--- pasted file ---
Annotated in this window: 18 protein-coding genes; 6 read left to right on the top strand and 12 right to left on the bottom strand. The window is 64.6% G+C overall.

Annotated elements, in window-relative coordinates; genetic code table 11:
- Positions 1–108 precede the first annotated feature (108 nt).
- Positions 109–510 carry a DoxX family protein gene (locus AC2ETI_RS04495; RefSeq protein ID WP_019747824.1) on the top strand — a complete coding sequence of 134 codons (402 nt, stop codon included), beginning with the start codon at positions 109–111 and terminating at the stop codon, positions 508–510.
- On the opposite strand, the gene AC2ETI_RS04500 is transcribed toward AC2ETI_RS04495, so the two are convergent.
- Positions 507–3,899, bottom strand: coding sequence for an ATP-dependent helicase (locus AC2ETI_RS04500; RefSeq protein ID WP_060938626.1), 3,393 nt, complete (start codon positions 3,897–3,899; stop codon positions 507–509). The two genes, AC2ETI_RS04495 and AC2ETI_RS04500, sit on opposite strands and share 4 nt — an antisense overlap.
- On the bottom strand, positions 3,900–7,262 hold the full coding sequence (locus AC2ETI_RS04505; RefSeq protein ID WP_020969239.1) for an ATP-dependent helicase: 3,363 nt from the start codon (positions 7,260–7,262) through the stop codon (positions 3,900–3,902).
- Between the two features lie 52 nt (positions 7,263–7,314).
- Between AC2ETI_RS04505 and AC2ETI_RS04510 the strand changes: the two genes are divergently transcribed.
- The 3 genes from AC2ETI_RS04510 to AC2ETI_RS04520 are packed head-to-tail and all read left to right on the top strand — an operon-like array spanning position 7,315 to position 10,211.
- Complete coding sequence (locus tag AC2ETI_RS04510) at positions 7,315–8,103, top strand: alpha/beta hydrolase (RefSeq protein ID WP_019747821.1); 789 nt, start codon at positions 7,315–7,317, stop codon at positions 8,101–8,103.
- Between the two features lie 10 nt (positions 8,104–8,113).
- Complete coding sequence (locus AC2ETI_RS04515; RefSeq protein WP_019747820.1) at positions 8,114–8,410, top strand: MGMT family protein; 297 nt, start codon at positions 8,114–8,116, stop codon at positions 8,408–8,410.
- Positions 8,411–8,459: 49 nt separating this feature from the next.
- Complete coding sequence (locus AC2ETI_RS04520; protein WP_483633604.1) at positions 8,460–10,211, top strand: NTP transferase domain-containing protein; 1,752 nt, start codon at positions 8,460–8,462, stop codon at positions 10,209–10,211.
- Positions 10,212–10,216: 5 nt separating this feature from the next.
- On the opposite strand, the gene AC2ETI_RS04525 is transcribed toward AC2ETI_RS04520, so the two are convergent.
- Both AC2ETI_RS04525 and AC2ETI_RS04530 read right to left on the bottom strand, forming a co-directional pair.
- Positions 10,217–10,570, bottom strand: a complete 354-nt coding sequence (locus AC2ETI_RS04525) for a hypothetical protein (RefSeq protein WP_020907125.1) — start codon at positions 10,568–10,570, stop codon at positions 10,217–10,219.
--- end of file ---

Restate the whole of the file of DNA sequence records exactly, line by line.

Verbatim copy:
Annotated in this window: 18 protein-coding genes; 6 read left to right on the top strand and 12 right to left on the bottom strand. The window is 64.6% G+C overall.

Annotated elements, in window-relative coordinates; genetic code table 11:
- Positions 1–108 precede the first annotated feature (108 nt).
- Positions 109–510 carry a DoxX family protein gene (locus AC2ETI_RS04495; RefSeq protein ID WP_019747824.1) on the top strand — a complete coding sequence of 134 codons (402 nt, stop codon included), beginning with the start codon at positions 109–111 and terminating at the stop codon, positions 508–510.
- On the opposite strand, the gene AC2ETI_RS04500 is transcribed toward AC2ETI_RS04495, so the two are convergent.
- Positions 507–3,899, bottom strand: coding sequence for an ATP-dependent helicase (locus AC2ETI_RS04500; RefSeq protein ID WP_060938626.1), 3,393 nt, complete (start codon positions 3,897–3,899; stop codon positions 507–509). The two genes, AC2ETI_RS04495 and AC2ETI_RS04500, sit on opposite strands and share 4 nt — an antisense overlap.
- On the bottom strand, positions 3,900–7,262 hold the full coding sequence (locus AC2ETI_RS04505; RefSeq protein ID WP_020969239.1) for an ATP-dependent helicase: 3,363 nt from the start codon (positions 7,260–7,262) through the stop codon (positions 3,900–3,902).
- Between the two features lie 52 nt (positions 7,263–7,314).
- Between AC2ETI_RS04505 and AC2ETI_RS04510 the strand changes: the two genes are divergently transcribed.
- The 3 genes from AC2ETI_RS04510 to AC2ETI_RS04520 are packed head-to-tail and all read left to right on the top strand — an operon-like array spanning position 7,315 to position 10,211.
- Complete coding sequence (locus tag AC2ETI_RS04510) at positions 7,315–8,103, top strand: alpha/beta hydrolase (RefSeq protein ID WP_019747821.1); 789 nt, start codon at positions 7,315–7,317, stop codon at positions 8,101–8,103.
- Between the two features lie 10 nt (positions 8,104–8,113).
- Complete coding sequence (locus AC2ETI_RS04515; RefSeq protein WP_019747820.1) at positions 8,114–8,410, top strand: MGMT family protein; 297 nt, start codon at positions 8,114–8,116, stop codon at positions 8,408–8,410.
- Positions 8,411–8,459: 49 nt separating this feature from the next.
- Complete coding sequence (locus AC2ETI_RS04520; protein WP_483633604.1) at positions 8,460–10,211, top strand: NTP transferase domain-containing protein; 1,752 nt, start codon at positions 8,460–8,462, stop codon at positions 10,209–10,211.
- Positions 10,212–10,216: 5 nt separating this feature from the next.
- On the opposite strand, the gene AC2ETI_RS04525 is transcribed toward AC2ETI_RS04520, so the two are convergent.
- Both AC2ETI_RS04525 and AC2ETI_RS04530 read right to left on the bottom strand, forming a co-directional pair.
- Positions 10,217–10,570, bottom strand: a complete 354-nt coding sequence (locus AC2ETI_RS04525) for a hypothetical protein (RefSeq protein WP_020907125.1) — start codon at positions 10,568–10,570, stop codon at positions 10,217–10,219.